Under the watch of Skilling, Enron took up market accounting. This is accounting that involves tabulating anticipated future profits from deals as if already realized today (Fox, 2003). As a result, the company recorded profits from what over time could turn out to be massive losses. This led to the firm’s fiscal health to become secondary to the manipulation of its price in stock on Wall Street in the period of the Tech boom (Healy & Palepu, 2003).            We should note that when the success of a company is dependent on agreeable financial statements coming from a “black box” (Skilling himself admitted this term), the actual balance sheets lose their convenience (Fox, 2003). This practice led Enron's actions to be gambles meant to maintain the deception and, as a result, keep up the stock price. The presence of an advancing profit would translate to an ongoing infusion of the investors’ capital that Enron, now heavy with debts, largely subsisted. Richard Grubman, a Wall Street analyst, questioned Enron's errant accounting practice in a recorded conference call (Eichenwald, 2005). Grubman complained that Enron was the sole company that failed to release a balance sheet together with its earnings’ statements. Skilling saw this as an offensive and launched a scathing attack on Grubman. Skilling accused Grubman of meddling with the internal affairs of Enron. This was totally against the accounting ethics of transparency (Fox, 2003).

The year 2000 saw the company's stock price at its highest value ($90) (Eichenwald, 2005). Enron's executives, who knew about the hidden losses, started to sell their stock. In the same period, the executives asked the public to buy the stock. The executives assured the investors that the stock price would continue to appreciate to further heights ranging from $130 to $140 (Fox, 2003). What the public and investors did not know was that the executives were secretly unloading their shares. The continued sale of shares by the executives led to falling of the stock price. In spite of the drop, the executives told the investors to continue buying the stock from Enron. The executives did this with the promise that the price would pick up in the near future. One of Enron’s executives, Kenneth Lay, adopted the practice of issuing false statements and making appearances with the purpose of assuring the investors (Eichenwald, 2005).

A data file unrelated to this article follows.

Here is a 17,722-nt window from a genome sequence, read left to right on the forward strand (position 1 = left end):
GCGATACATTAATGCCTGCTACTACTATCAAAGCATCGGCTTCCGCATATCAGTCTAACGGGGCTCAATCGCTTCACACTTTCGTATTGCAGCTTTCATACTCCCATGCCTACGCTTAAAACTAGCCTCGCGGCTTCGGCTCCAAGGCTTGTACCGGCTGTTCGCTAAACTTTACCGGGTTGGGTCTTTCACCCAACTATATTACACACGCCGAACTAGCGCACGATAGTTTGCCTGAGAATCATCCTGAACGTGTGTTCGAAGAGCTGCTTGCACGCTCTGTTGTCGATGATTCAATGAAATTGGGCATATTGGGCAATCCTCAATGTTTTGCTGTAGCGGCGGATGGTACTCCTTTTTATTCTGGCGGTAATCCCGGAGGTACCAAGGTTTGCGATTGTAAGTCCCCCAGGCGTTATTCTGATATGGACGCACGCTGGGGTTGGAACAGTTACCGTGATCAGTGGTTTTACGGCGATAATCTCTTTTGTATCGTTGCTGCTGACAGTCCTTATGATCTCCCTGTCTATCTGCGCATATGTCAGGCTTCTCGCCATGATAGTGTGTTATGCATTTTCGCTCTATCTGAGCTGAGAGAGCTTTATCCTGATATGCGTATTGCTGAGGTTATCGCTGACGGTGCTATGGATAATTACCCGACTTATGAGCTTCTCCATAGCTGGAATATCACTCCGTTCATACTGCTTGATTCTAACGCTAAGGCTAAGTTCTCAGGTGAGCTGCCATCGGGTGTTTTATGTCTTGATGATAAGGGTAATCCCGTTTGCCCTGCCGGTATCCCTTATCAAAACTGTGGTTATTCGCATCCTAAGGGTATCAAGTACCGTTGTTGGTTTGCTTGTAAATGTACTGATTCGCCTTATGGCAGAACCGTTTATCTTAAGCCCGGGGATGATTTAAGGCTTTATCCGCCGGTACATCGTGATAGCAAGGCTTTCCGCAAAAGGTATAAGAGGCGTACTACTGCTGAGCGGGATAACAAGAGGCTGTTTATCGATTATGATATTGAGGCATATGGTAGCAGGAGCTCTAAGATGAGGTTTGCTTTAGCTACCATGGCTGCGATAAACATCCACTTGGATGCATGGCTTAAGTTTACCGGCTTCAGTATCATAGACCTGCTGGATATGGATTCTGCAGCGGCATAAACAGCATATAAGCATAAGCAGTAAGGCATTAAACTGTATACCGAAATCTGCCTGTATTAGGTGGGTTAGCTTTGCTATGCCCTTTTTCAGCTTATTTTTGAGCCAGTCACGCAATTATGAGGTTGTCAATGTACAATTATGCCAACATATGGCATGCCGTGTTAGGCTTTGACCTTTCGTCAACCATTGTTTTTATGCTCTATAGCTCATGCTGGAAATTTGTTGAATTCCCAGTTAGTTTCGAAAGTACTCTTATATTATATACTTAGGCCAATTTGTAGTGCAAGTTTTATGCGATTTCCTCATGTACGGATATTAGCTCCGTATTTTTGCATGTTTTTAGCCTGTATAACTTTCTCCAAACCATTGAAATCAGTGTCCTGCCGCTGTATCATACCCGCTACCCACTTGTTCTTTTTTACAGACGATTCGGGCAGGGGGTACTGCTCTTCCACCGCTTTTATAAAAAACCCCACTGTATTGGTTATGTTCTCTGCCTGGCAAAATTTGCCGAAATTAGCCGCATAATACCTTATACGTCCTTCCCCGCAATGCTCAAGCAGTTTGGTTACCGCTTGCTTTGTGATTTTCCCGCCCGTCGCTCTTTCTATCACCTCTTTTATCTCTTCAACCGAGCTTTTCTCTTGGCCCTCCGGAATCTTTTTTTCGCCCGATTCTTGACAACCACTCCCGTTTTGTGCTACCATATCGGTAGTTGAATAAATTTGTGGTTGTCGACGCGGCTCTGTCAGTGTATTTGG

By August 2001, Enron's stock price reached a new low of $42 (Eichenwald, 2005). However, many of the investors still believed the position of the executives that the company would rebound. The equity value continued to depreciate. By October, the stock price was $15. The investors saw this as a great opportunity to buy stock basing on what the executives had been telling them. Lay sold over $70 million stock at this time. He used the proceeds to pay back cash advances on the firm's lines of credit. Further, Lay sold a stock of $20 million in the open market. Besides, his wife, Linda, sold $500,000 shares of Enron totaling $1.2 million in the same year (Healy & Palepu, 2003). Exposure of the accounting flaws happened in the same year, an event that saw the stock price fall below one dollar. Besides, the former executive of the company, Paul Rieker, obtained 18,380 shares for $15.52 a share. In 2001, she sold the stock at $49.78 a share, despite knowing the accounting fraud that Enron was partaking (Fox, 2003).

Worse still, Enron tried to conceal its fraudulent dealings by destroying evidence (Eichenwald, 2005). Maureen Castaneda, an executive in the company, told the court that Enron had been shredding accounting documents in its headquarters' offices (Fusaro & Miller 2002). In addition, there were accusations of intimidation of persons in order for the company to win deals or ward off investigations (Fox, 2003). A conspiracy to create artificial power blackouts in 2001 is an example of such intimidation. Besides, there was summary firing of uncooperative staff. These misdeeds further led to the fall of Enron.

Fusaro and Miller (2002) argue that the accounting fraud at Enron was like an organized crime syndicate. This is because the efforts to deceive a large number of investors needed the organized efforts of many people. Equity losses to the shareholders of the company were $65 billion while losses to creditors were $51 billion. In court, Lay and Skiing focused on arguing that there was no crime at Enron instead of showing that they did not understand the involved accounting (Eichenwald, 2005). This meant that the executives indeed knew what was happening.

The Enron scandal is one case showing the extent companies can go to ensure profitability. Though making a profit is the primary purpose for any business, companies should always seek to uphold accounting integrity. This is possible through shunning away from fraudulent accounting. As in the example of Enron, accounting fraud will lead to the fall of any company. As a result, businesses should always endeavor to uphold proper accounting practices. Let the Enron scandal be a warning to all companies in the world.